The precision (‘accuracy to two ten-thousandths of an inch’) and clarity of Monotype was a big part of its appeal to publishers: the ease of reading allows you to see the wood, not the trees. If you don’t notice the print, it’s doing its job. The aspirations of hot metal printing – speed, regularity and so on – were met in the computerised technologies that supplanted it. But there were other aspirations inherent in the process, which people hold but machines can’t. We see their echoes in words like these, typed on a computer and printed via a computer. The programme we use at the LRB, InDesign, spaces the words within a line and the lines down a page to be as visually undisturbing as possible, according to a set of rules and algorithms. The pleasingly uneven spaces between characters are written into the typeface. Look at the letters on this page. The gaps between individual characters vary to give the impression of even spacing; to account for the tail of a ‘y’ or the hook of an ‘f’; to stop a paired ‘AV’ from sitting miles apart from one another. Each letter has a kern relationship with its neighbour: o n e f i n d s i t d o e s n ’ t l o o k n e a r l y s o n i c e w i t h o u t k e r n i n g . Or consider this 14-point o (the letter) and this 14-point 0 (the number). The hole in the middle is identical – once upon a time, the same punch would have been used to strike both. The difference lies in their balance: the letter ‘o’ is slightly asymmetrical; the number ‘0’ perfectly even. There are tricks played on the eye all the time, which we read even as we are reading. When the letter and the number run close together, as in the phrase ‘30,000 volumes’ in Neal Ascherson’s piece in this issue, that subtle distinction keeps you on track.
It does something else too. The danger with computerisation is that, as the designer Bram de Does points out, ‘too much harmony is counterproductive in long-term reading, old-fashioned reading.’ You need something to grip onto, something other than the smooth and perfect contrast of a liquid crystal screen. The typeface helps, as does the texture of paper, the richness of ink. Dickens, who like many authors was not well inclined to his printer, wrote that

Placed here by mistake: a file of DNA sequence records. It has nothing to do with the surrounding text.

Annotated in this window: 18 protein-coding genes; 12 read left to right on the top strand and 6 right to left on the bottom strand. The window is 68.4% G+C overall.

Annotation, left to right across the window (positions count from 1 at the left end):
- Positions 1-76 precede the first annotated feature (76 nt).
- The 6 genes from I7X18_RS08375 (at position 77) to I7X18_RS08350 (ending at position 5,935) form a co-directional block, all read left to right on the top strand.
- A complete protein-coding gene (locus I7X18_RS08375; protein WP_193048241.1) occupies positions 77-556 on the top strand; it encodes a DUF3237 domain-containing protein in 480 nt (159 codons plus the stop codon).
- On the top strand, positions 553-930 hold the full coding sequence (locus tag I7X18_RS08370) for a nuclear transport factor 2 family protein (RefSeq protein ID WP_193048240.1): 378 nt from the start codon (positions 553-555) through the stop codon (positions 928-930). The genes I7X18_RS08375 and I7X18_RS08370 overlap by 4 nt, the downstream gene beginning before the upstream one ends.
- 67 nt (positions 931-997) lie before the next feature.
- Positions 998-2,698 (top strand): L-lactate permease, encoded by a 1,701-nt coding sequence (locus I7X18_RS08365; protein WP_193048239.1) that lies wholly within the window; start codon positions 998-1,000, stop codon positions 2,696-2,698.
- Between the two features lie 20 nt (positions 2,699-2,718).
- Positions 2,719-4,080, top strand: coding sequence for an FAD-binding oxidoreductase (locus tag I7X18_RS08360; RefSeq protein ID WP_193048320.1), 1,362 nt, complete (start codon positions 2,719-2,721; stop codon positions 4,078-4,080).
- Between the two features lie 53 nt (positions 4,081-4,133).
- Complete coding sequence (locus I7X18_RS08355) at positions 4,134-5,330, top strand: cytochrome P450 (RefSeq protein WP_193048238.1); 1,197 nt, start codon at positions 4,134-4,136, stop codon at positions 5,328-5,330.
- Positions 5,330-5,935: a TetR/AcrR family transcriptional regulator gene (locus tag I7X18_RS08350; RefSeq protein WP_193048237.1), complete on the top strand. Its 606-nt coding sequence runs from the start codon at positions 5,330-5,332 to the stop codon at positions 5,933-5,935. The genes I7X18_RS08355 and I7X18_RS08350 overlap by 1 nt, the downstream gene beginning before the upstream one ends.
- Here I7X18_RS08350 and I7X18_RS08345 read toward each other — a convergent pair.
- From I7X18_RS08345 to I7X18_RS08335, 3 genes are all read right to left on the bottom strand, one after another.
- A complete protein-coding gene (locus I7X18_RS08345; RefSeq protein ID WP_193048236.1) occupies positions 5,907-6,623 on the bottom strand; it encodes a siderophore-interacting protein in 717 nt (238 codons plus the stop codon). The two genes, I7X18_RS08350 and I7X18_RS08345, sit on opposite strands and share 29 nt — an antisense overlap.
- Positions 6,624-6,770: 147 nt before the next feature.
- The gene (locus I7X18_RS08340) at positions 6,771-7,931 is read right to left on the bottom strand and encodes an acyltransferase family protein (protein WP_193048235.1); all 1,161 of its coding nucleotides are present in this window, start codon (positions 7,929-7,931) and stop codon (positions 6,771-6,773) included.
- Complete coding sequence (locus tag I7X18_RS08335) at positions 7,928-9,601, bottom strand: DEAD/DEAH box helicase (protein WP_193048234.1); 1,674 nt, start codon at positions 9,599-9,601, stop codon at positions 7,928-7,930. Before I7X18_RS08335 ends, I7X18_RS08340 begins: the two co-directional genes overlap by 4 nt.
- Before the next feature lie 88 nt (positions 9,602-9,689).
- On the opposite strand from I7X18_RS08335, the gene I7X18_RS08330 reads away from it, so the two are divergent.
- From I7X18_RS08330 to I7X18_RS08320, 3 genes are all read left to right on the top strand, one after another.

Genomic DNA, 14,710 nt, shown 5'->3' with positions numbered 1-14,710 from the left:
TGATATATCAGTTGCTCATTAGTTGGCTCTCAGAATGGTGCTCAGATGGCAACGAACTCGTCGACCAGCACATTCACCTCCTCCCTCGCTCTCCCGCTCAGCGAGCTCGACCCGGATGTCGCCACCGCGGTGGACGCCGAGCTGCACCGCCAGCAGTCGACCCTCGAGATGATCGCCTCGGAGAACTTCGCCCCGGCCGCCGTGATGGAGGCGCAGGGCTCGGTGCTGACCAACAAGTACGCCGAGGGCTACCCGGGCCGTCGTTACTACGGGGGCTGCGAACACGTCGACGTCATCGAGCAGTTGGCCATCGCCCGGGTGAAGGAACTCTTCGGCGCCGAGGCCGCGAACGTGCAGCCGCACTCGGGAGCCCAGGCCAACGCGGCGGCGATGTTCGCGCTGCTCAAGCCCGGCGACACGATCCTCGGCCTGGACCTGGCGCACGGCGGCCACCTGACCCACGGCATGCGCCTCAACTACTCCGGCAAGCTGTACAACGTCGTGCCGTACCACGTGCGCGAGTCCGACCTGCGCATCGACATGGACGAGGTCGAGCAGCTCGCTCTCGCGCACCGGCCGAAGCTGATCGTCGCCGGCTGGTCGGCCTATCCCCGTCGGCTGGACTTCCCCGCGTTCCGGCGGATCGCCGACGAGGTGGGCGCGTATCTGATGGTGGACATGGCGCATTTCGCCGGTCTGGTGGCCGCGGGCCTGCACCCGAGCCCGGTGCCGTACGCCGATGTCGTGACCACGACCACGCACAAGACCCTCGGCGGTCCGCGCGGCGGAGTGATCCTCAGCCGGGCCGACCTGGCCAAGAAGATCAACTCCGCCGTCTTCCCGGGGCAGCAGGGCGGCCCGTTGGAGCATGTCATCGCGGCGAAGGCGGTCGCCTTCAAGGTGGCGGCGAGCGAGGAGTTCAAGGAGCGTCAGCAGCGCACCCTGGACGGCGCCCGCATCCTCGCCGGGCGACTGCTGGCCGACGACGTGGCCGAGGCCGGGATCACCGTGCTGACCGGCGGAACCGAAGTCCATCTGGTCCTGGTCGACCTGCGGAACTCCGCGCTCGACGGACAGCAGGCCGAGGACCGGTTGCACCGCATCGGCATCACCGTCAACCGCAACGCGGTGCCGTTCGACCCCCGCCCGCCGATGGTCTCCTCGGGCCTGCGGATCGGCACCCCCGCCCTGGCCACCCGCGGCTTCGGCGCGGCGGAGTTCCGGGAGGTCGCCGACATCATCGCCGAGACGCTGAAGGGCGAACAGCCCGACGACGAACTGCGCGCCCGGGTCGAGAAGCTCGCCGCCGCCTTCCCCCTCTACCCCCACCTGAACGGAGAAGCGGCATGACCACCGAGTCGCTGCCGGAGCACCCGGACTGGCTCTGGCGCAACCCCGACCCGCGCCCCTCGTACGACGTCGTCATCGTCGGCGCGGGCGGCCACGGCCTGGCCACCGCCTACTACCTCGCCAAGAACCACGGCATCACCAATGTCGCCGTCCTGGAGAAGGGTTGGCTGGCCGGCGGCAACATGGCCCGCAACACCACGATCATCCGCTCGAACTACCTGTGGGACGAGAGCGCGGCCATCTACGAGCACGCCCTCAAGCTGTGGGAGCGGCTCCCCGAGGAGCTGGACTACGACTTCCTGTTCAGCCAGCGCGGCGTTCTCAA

this feeling of dislike to the printer altogether disappeared from the time I saw my own name in print. I now feel gratified at looking at the jolly letter O, the crooked S, with its full benevolent turns, the curious G, and the Q with its comical tail, that first awoke in me a sense of the humorous.
Fred Smeijers, the designer of Quadraat, the LRB’s typeface, has written a very good book, Counterpunch, which disposes of the myth that the work of the type designer has remained unchanged for centuries. What’s most interesting to me is the humanist attempt to control and know the world mathematically, evidenced in the earliest designers and printers, and today’s pursuit of ‘random inequality’, the crunchiness of reading that we miss onscreen. Quadraat’s ‘Q’ also has a comical tail, and if you put a comma after it they meld together to form a little flourish, ‘Q,’, though no one will ever know that because why would you put a comma after a Q? And it’s nice, too, that the numbers are non-lining, Arabic rather than Romanised, even if it does produces some higgledy combinations: 65 38 14 72. These characters have character. When I see the little opening in the tail of the capital P, I know that this would have been a punchcutting nightmare. Now it’s just bitmaps. But like any frustrated typesetter of the past, we face limitations. There is no yogh [‘ȝ’] in Quadraat, so in Amia Srinivasan’s piece in this issue (and in those square brackets) you may spot the intrusion of the typographically similar Minion Pro.*
The Type Archive is full of unexpected delights (when the original renovations were being made a number of bowler hats were discovered above a false ceiling). It has never had the money or the volunteer numbers to be fully open to the public – and, after all, it’s a living archive: the machines run continually with projects, commissions, tutorials. Its eight million or so items are a long way from being catalogued. But there have been notable exhibitions drawing on their holdings and curious visitors are always welcome. It takes a strong nerve to bring together a collection of this sort and keep it together, to get funding for the humdrum activities that allow other people to see and make sense of these materials; it takes something more to make it a cutting-edge casting carnival. Sue Shaw, the force behind the Type Archive, died a fortnight ago. Her standards of design – unrelentingly high – were informed by physical standards and measures, by long experience at Faber and other places when production was still done inhouse and editors had to give you the measurements of their books on detailed forms, when you really understood what it did both to the machine and to the eye of the reader if you miscalculated. Her aesthetic and philosophical principles were her own.